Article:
By 2050, the nation’s elderly population will more than double to 88 million, according to the U.S. Census Bureau, and the more frail, over-age 85 population will quadruple to 19 million. Currently, Florida ranks first in the United States in the population percentage of full-time and seasonal residents over the age of 65.
As the population continues to age, and as many of us advance into retirement, consuming a healthier diet can go a long way toward helping us to live a longer and healthier life.
Some of these foods (along with a little evidence-based complementary advice) can assist us in that effort. Thanks to WebMD for much of the content, which focuses on factors of potential support for a longer, healthier life.
How to react:Heart attack vs. panic attack: Know the differences, get appropriate care
Hunger in America:Inflation causing spike in hunger, food insecurity |Mahoney
Alzheimer’s study:What to knew about risk factors during Alzheimer’s and Brain Awareness Month
Antioxidants and aging
Free radicals are molecules that can damage healthy cells. They can make you more likely to get certain diseases, like cancer, and speed up aging. Foods rich in antioxidants can help fight those molecules. Colorful vegetables and fruits are packed with them, so aim for five to nine servings of those each day.
These are a great source of antioxidants and may help prevent cancer and some brain diseases. Frozen berries have them, too. Check out the grocery store’s freezer case and enjoy them year-round.
This tasty “good” fat may help boost your memory and help fight inflammation. One study also showed that olive oil helps lower levels of “bad” cholesterol (LDL) without affecting “good” cholesterol (HDL).
It’s been called “brain food” because its fatty acids, DHA and EPA, can help your brain and nervous system work the way they should. Eating fish one or two times a week may also make you less likely to develop dementia. Omega-3 fats found in fatty fish, like salmon or trout, can lower “bad” cholesterol and triglycerides. It can also help ease the inflammation that leads to atherosclerosis, when fatty deposits clog your arteries.
Add these nutritional powerhouses to your diet three or four times a week. The fiber may help with digestion and help lower your chances of obesity, heart disease and diabetes. And because they make you feel full longer, a diet high in fiber may help you lose weight, too. Top a salad with chickpeas, or use beans in place of meat in soups.
Veggies have fiber, antioxidants and loads of vitamins and minerals that may help protect you from chronic diseases. Dark, leafy greens have vitamin K for strong bones. Sweet potatoes and carrots have vitamin A, which helps keep your eyes and skin healthy and protects against infection. In one study, men who ate 10 or more servings of tomatoes a week lowered their chances of prostate cancer by 35%.
Nuts are packed with cholesterol-free plant protein and other nutrients. Almonds are rich in vitamin E, which can help lower the risk of stroke in women, and pecans have antioxidants. The unsaturated fats in walnuts can help lower LDL and raise HDL cholesterol. But nuts aren’t fat-free. One ounce of almonds — about 24 nuts — has 160 calories. So enjoy them in moderation.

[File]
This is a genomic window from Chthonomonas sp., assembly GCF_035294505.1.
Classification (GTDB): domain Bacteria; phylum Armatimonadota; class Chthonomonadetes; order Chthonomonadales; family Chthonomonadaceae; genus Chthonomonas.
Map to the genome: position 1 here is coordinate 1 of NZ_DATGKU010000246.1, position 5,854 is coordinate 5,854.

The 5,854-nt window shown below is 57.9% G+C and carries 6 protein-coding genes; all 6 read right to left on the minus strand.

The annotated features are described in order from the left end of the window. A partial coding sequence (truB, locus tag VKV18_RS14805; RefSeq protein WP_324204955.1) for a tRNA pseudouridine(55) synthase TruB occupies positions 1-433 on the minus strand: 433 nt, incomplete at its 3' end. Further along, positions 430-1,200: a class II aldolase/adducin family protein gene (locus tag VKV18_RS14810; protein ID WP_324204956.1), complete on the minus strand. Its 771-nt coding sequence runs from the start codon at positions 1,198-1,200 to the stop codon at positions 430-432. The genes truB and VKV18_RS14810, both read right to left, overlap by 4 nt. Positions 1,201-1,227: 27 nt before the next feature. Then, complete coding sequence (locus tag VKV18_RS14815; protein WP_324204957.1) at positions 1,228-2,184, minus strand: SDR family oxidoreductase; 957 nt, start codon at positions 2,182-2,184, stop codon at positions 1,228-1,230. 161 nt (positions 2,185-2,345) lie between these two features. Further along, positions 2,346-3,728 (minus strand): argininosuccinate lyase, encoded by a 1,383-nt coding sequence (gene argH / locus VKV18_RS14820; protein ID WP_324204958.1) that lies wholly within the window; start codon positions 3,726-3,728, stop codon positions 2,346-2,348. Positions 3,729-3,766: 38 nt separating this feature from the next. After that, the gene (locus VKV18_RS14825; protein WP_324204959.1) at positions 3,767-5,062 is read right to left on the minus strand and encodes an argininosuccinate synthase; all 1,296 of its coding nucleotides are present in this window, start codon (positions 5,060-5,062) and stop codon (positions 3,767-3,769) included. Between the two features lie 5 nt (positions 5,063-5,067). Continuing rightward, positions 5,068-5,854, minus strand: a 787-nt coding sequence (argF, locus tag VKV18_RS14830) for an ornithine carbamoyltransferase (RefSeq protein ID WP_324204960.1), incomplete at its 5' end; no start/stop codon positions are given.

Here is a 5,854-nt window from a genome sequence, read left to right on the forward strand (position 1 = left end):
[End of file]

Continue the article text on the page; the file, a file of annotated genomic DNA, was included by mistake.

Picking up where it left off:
Beverages fortified with vitamin D, like milk, help your body take in and use calcium. That’s especially important if you’re likely to have osteoporosis, or thinning bones. Vitamin D may also help lower your chances of colon, breast and prostate cancers. Eat yogurt with live cultures to help with digestion.
Adding these to your diet may lower your chances of certain types of cancer, type 2 diabetes and heart disease. The fiber also may help prevent digestive problems like constipation and diverticular disease. Choose whole-grain breads and pastas, and brown or wild rice instead of white. Drop barley into soups, or add plain oatmeal to meatloaf.
Eat like the Greeks
People who live near the Mediterranean regularly include olive oil, fish, vegetables and whole grains in their meals, along with an occasional glass of red wine. Instead of salt, they use spices and herbs to flavor their foods. This “Mediterranean diet” can be good for heart health, and it may lower your chances of mild memory issues and some kinds of cancer.
Stay a healthy weight
Some people find it hard to keep weight on as they get older, especially after an illness or injury. A couple of ideas are having smaller meals with healthy snacks in between, and switching to whole milk instead of skim. Don’t fill up on foods that are high in sugar or fat, or you won’t get the nutrients you need.
Lose weight for better health
Shedding extra pounds can put less pressure on your joints and less strain on your heart, and may lower your chances of diabetes. It can be harder as you get older, though, because you’re usually less active and you lose muscle. Go with proteins like lean meats, tuna or beans, and eat more vegetables, whole grains and fruits.
Note that the information provided is meant to be a guide and not as a specific prescription of what to do. Please consult a qualified health professional and seriously consider advice from a registered dietitian/nutritionist (RDN), as they are the best qualified health professionals knowledgeable in the area of healthier diets.
Some additional resources to gain more in-depth knowledge on potentially beneficial foods can be accessed in the following:
• Read WebMD’s piece entitled, “Foods for a Strong Heart, Brain, and Bones” at: webmd.com/healthy-aging.
• Review the Eating Well article entitled, “9 Foods Associated With Living Longer, According to Research” at eatingwell.com.
Mark A. Mahoney, Ph.D., has been a Registered Dietitian/Nutritionist for over 35 years and completed graduate studies in Nutrition & Public Health at Columbia University. He can be reached at firstname.lastname@example.org.
#Diet #plays #important #role #health #longevity